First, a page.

5 November 2018 Tyrell Bay, Carriacou
During breakfast, we made a snap decision to go for a hike. I’d been looking at Google Maps and spotted what looked to be a dirt track leading along the coast from Grand Bay, which is on the other side of the island. I thought that we’d be able to link up with the dirt track that leads up to Chapeau Carre and then could walk back down to Tyrell Bay.
We caught a mini-bus into Hillsborough and bought some bread rolls to go with our Mackerel in Mustard Sauce. This is our favourite hiking food, only available in French supermarkets (“Filets de Maquereaux à la Moutarde à l’Ancienne” - we’ll have to stock up again in Martinique…)
With the provisions sorted out, we caught a number 12 mini-bus, which took us up a very steep hill and then down the other side of the island to Mount Pleasant. There’s no real village centre for Mount Pleasant or Grand Bay, but we asked the driver to turn right to Grand Bay and take us to the start of the hike, which is at 12°28.39N 061°26.00W.
The route follows a dirt track along the coast, giving access to the beach occasionally and some fine views over to Petite Martinique whenever the track climbs higher. It was a nice 3 hour hike, but the mosquitos were murder - every time that we stopped, we were inundated by clouds of the little black buggers. It didn’t seem to mind whether we were by the beach, or high in the hills, or in the sun, or in a good breeze - they just appeared. We were glad that we’d brought loads of insect repellent.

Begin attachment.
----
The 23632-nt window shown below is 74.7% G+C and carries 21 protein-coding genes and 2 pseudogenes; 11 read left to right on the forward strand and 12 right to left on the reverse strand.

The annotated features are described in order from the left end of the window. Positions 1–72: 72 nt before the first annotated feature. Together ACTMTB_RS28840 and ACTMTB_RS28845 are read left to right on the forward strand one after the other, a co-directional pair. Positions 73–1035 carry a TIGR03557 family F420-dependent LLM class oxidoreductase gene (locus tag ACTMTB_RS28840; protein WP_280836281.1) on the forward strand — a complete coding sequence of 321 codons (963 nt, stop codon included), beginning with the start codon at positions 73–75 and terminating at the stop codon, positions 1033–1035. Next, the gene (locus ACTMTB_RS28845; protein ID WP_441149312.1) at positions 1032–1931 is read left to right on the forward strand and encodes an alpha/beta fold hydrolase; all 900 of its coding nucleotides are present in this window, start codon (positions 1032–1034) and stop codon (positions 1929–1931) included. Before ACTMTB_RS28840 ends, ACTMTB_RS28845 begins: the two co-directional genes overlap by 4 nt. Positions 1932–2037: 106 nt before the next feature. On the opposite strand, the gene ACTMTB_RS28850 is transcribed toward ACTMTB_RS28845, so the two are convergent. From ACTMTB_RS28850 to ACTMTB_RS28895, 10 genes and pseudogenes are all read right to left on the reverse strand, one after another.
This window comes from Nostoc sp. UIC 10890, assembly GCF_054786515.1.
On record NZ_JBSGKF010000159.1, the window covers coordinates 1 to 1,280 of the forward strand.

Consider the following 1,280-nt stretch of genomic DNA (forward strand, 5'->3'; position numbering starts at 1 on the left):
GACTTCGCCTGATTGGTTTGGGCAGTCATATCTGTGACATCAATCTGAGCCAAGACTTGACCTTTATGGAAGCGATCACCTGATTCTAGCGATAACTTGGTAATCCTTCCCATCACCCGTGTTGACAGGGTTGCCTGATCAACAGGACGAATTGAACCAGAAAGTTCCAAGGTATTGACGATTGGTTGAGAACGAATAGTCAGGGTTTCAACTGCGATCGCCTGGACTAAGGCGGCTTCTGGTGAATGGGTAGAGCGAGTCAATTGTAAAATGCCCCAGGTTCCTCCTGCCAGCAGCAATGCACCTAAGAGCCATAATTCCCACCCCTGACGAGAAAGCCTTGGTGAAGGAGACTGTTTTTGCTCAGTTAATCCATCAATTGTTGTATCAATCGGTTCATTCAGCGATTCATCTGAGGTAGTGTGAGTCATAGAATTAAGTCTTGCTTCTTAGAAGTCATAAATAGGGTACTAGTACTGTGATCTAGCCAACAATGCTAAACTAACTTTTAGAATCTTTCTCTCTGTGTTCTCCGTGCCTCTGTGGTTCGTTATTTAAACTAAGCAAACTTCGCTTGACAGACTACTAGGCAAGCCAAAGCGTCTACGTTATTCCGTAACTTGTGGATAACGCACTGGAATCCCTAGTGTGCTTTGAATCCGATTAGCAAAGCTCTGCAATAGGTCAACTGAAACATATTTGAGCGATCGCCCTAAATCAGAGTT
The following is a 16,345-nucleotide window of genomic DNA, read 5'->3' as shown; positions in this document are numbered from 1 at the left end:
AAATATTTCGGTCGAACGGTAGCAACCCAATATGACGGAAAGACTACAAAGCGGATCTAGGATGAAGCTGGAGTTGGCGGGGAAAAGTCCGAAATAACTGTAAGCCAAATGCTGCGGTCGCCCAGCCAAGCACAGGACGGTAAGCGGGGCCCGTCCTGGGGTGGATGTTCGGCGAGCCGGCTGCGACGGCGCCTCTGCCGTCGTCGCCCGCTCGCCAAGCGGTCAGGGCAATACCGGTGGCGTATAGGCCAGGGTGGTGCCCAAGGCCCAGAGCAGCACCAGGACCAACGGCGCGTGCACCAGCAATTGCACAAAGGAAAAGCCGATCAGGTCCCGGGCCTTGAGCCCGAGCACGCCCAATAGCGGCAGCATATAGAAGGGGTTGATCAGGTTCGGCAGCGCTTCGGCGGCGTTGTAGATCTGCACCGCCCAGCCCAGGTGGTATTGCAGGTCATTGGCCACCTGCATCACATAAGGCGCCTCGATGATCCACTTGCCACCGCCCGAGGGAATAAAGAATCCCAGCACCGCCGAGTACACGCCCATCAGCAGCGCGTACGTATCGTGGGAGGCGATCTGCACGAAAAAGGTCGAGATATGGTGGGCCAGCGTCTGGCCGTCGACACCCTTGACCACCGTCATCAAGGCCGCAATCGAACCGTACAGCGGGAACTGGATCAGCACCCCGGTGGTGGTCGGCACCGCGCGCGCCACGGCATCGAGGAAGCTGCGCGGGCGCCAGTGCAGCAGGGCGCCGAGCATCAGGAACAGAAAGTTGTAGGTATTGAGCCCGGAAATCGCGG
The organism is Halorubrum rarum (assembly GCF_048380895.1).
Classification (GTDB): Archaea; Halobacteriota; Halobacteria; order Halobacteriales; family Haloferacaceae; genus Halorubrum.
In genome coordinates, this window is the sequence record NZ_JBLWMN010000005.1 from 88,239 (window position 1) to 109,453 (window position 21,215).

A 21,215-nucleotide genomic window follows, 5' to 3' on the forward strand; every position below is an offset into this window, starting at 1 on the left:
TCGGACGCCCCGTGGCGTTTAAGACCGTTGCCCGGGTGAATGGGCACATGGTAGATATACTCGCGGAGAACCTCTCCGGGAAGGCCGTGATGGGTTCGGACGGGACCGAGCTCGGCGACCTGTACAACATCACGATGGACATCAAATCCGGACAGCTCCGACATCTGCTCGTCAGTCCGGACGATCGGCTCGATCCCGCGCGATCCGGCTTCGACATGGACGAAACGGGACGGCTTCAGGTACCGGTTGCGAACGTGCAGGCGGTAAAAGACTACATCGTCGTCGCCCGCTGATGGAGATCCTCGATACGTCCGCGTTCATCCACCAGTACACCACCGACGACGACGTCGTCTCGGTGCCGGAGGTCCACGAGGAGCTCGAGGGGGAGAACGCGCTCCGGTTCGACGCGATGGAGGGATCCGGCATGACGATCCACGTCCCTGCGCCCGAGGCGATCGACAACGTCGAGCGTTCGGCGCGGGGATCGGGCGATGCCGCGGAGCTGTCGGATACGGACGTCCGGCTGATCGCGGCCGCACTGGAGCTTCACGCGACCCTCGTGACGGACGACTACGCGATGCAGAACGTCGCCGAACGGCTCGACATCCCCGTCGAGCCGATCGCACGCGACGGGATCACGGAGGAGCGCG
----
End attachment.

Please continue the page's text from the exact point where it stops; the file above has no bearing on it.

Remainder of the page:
We started to walk up the trail to the big hill called Chappeau Carre, but by this time, Glenys was tired and every time she stopped for a rest, the bloody mosquitos were on her. We retreated and walked down to Tyrell Bay. On the way, Glenys was surprised to see a Tree Snake slither across the road in front of her. It zipped up a wire fence, reached across to a bush in someone’s garden and disappeared.
Back on the boat, we had our Mackerel in Mustard Sauce and chilled out for the afternoon. I’ve written some Hiking Directions for the route.
6 November 2018 Tyrell Bay, Carriacou
A Tropical Wave came through last night, giving us plenty of rain. It looked pretty miserable in the morning, so we abandoned the idea of leaving and hunkered down for a couple of hours. By 11:00, it had brightened up, so we did a supermarket run.
As well as the normal visit to the new supermarket, we popped along to the wholesale place and bought three cases of beer and six bottles of wine. The lady looked very bemused that I was removing the cans of beer from the cardboard trays and packing them into big shopping bags. I explained that we never take cardboard onto the boat because sometimes cockroaches lay their eggs in the cardboard and we don’t want the boat to be infested. Her eyes nearly popped out of her head when I found and squished three big cockroaches - my paranoia is justified.
We’ve been having a bit of trouble with the batteries being at a low voltage in the evening, despite the solar panels soaking up the sun and the wind generator whizzing in the strong winds. I ran the engine for a couple of hours to fully charge the batteries and then tested them. Thankfully, everything tested out okay and all four domestic batteries and the starter battery seem to be in good condition.